For Luck, simply doing what he has done in four NFL seasons will cause him to earn more than $114 million until hits the real jackpot. That’s a win-win for Luck, who likewise use a chunk of his ongoing earnings to ensure that he’ll get his gigantic payday from an insurance company, if he ends up suffering a truly career-ending injury.

61 responses to “Could Andrew Luck be the first year-to-year franchise quarterback?

  1. Could the Vikings be the first team to never win a Championship……I would say we are on a solid pace with 55 years of failure! Bridgewater is not the answer, but maybe if we had a guy like Luck things could be looking up.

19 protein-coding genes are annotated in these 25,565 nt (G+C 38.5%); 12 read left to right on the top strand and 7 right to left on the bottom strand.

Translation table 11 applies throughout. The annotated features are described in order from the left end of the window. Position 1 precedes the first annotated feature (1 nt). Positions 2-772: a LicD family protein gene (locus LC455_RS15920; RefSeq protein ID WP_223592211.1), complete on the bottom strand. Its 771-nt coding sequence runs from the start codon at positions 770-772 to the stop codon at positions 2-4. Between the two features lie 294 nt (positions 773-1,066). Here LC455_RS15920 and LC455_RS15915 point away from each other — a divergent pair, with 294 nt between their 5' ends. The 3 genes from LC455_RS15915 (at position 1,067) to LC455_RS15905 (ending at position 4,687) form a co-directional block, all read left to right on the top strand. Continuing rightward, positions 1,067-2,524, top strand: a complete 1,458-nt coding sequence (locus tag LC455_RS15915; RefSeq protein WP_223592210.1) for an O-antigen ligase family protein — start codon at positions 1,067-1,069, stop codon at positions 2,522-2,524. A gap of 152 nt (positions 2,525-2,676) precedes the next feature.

2. The suggestion that Andrew Luck doesn’t already have financial security based on his $22 million rookie contract is an insult to all of the fans who scrape by on $10/hr or less. Nobody wants to see him get hurt, but appealing on the basis of “financial security” is ludicrous and proves just how far out of touch Irsay really is.

  3. The thing that Irsay has a point about though is that Luck needs to protect himself better when he’s out there. He’s better throwing it than he is running it.

  4. the way Grigson has improved the offensive line during your tenure, tell the Colts (whom I root for) that you want to be traded, for your own health…you deserve better…Grigson is the worst GM ever…

  5. The adverse being, if he continues his regression and throwing, on average, a pick a game(and subsequently, never winning anything deep in the playoffs), they could just let him go.